is the gradual disappearance of the wetlands on the Gulf Coast that
    once stood as a natural buffer between the city and storms coming
    in from the water. The disappearance of those wetlands does not
    have the name of a political party or a particular administration
    attached to it. No one wants to play, “The Democrats did it,”
    or, “It’s all Reagan’s fault.”

    Many environmentalists will tell you more than a century’s interference
    with the natural flow of the Mississippi is the root cause of the
    problem, cutting off the movement of alluvial soil to the river’s
    delta.

    But in addition to long-range consequences of long-term policies
    like letting the Corps of Engineers try to build a better river
    than God, there are real short- term consequences, as well. It is
    a fact that the Clinton administration set some tough policies on
    wetlands, and it is a fact that the Bush administration repealed
    those policies—ordering federal agencies to stop protecting
    as many as 20 million acres of wetlands.

    Last year, four environmental groups cooperated on a joint report
    showing the Bush administration’s policies had allowed developers
    to drain thousands of acres of wetlands.

    Does this mean we should blame President Bush for the fact that
    New Orleans is underwater? No, but it means we can blame Bush when
    a Category 3 or Category 2 hurricane puts New Orleans under. At
    this point, it is a matter of making a bad situation worse, of failing
    to observe the First Rule of Holes (when you’re in one, stop digging).

    Had a storm the size of Katrina just had the grace to hold off
    for a while, it’s quite likely no one would even remember what the
    Bush administration did two months ago. The national press corps
    has the attention span of a gnat, and trying to get anyone in Washington
    to remember longer than a year ago is like asking them what happened
    in Iznik, Turkey, in A.D. 325.

    Just plain political bad luck that, in June, Bush took his little
    ax and chopped $71.2 million from the budget of the New Orleans
    Corps of Engineers, a 44% reduction. As was reported in New Orleans
    CityBusiness at the time, that meant “major hurricane and flood
    projects will not be awarded to local engineering firms. Also, a
    study to determine ways to protect the region from a Category 5
    hurricane has been shelved for now.”

    The commander of the corps’ New Orleans district also immediately
    instituted a hiring freeze and canceled the annual corps picnic.

    Our friends at the Center for American Progress note the Office
    of Technology Assessment used to produce forward-thinking plans
    such as “Floods: A National Policy Concern” and “A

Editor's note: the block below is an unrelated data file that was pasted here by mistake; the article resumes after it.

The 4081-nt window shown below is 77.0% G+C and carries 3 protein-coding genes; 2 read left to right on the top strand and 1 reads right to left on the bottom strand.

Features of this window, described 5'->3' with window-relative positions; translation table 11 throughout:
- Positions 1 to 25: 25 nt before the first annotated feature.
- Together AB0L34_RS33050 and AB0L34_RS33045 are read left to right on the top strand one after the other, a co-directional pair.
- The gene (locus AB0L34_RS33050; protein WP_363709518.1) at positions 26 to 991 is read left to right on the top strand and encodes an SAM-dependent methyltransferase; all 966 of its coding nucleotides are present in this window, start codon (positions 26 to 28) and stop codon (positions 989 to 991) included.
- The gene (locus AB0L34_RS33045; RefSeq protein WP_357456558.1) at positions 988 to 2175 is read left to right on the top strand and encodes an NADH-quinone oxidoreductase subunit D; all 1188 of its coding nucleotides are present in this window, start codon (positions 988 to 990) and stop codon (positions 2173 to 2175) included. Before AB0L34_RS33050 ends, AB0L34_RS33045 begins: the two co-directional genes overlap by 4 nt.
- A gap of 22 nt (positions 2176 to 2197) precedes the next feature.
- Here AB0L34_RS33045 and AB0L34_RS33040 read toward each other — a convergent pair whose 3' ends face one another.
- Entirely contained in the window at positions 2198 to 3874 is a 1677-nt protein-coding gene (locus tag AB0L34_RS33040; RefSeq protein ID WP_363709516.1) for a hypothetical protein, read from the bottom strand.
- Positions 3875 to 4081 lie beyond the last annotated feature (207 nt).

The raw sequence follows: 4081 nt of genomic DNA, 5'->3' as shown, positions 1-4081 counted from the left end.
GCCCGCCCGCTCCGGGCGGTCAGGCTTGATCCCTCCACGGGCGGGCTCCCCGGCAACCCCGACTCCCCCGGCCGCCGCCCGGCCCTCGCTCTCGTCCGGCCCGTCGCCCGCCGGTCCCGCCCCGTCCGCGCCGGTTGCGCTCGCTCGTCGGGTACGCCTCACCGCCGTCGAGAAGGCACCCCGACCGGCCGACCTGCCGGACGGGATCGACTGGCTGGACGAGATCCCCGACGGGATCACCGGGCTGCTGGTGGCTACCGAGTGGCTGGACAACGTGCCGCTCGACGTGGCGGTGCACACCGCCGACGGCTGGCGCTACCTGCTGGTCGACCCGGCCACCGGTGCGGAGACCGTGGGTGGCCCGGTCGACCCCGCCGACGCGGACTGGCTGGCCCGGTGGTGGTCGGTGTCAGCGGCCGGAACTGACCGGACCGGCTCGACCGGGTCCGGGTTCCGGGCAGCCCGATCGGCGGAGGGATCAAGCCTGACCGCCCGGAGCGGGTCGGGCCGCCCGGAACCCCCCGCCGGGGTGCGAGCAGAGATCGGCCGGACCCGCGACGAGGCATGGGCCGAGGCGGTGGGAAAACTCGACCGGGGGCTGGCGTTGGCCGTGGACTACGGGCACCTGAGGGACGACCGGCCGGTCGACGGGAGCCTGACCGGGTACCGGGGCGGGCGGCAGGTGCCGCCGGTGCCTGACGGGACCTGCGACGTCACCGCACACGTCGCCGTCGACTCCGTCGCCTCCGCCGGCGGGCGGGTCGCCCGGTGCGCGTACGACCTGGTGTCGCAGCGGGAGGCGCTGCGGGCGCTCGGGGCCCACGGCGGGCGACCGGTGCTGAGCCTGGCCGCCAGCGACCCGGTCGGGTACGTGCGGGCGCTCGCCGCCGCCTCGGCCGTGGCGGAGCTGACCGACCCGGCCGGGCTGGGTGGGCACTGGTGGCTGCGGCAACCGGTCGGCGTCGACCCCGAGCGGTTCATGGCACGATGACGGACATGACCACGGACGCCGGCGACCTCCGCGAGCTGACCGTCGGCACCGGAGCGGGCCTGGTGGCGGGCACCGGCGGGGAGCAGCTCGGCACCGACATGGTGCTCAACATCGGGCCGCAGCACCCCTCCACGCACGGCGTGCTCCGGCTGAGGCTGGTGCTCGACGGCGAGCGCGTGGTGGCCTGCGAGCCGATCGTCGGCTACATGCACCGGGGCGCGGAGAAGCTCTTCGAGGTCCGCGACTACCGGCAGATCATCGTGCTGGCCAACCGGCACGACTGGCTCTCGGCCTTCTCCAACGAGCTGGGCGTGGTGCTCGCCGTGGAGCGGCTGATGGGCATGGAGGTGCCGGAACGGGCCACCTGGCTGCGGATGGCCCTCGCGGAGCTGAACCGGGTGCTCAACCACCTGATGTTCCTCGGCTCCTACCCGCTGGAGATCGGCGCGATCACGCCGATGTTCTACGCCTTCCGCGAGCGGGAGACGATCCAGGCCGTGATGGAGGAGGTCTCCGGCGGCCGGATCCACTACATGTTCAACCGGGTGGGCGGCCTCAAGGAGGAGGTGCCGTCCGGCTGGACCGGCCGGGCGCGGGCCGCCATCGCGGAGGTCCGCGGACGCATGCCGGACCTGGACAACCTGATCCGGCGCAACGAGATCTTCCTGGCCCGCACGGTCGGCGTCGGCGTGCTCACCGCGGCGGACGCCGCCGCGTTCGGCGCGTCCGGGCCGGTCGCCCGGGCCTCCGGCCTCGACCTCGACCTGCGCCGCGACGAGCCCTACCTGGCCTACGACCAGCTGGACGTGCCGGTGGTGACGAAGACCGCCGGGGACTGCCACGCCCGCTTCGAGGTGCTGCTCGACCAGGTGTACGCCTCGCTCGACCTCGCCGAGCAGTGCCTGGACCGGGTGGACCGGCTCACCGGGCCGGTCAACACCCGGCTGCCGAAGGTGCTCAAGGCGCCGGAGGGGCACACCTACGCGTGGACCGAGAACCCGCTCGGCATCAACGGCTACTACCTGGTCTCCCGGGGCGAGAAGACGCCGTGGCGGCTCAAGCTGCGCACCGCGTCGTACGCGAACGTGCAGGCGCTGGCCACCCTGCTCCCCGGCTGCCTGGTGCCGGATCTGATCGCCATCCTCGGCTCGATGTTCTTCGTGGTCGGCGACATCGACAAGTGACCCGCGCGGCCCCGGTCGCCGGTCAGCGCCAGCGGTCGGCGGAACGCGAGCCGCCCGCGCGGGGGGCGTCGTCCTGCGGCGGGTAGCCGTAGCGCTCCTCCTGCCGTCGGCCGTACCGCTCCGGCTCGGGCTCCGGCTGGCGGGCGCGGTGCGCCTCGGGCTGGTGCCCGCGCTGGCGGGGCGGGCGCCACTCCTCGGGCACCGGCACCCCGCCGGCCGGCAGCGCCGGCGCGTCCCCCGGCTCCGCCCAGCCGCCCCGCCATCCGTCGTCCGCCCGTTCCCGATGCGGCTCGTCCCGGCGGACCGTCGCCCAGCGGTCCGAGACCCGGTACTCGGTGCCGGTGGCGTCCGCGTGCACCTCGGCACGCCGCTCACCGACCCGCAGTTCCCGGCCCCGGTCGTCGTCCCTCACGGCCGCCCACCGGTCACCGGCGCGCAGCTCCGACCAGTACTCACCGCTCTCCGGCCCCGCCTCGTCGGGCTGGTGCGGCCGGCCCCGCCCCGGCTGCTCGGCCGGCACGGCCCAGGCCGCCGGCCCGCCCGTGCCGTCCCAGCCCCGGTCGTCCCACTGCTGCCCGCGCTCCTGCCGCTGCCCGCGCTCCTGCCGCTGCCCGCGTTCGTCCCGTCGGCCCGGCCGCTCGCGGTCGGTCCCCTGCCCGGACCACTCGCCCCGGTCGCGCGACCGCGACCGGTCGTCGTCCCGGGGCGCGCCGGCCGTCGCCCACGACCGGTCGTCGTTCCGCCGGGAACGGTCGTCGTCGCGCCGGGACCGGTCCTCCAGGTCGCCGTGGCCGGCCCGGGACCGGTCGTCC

Framework for Flood Hazards Management.” Unfortunately, the
    office was targeted by Newt Gingrich and the Republican right, and
    gutted years ago.

    In fact, there is now a governmentwide movement away from basing
    policy on science, expertise and professionalism, and in favor of
    choices based on ideology. If you’re wondering what the ideological
    position on flood management might be, look at the pictures of New
    Orleans—it seems to consist of gutting the programs that do
    anything.

    Unfortunately, the war in Iraq is directly related to the devastation
    left by the hurricane. About 35% of Louisiana’s National Guard is
    now serving in Iraq, where four out of every 10 soldiers are guardsmen.

    Recruiting for the Guard is also down significantly because people
    are afraid of being sent to Iraq if they join, leaving the Guard
    even more short-handed.

    The Louisiana National Guard also notes that dozens of its high-water
    vehicles, Humvees, refuelers and generators have also been sent
    abroad. (I hate to be picky, but why do they need high-water vehicles
    in Iraq?)

    This, in turn, goes back to the original policy decision to go
    into Iraq without enough soldiers and the subsequent failure to
    admit that mistake and to rectify it by instituting a draft.

    The levees of New Orleans, two of which are now broken and flooding
    the city, were also victims of Iraq war spending. Walter Maestri,
    emergency management chief for Jefferson Parish, said on June 8,
    2004, “It appears that the money has been moved in the president’s
    budget to handle homeland security and the war in Iraq.”

    This, friends, is why we need to pay attention to government policies,
    not political personalities, and to know whereon we vote. It is
    about our lives.

    Molly Ivins is a syndicated columnist based in Washington. E-mail:
    info@creators.com.


Reader Responses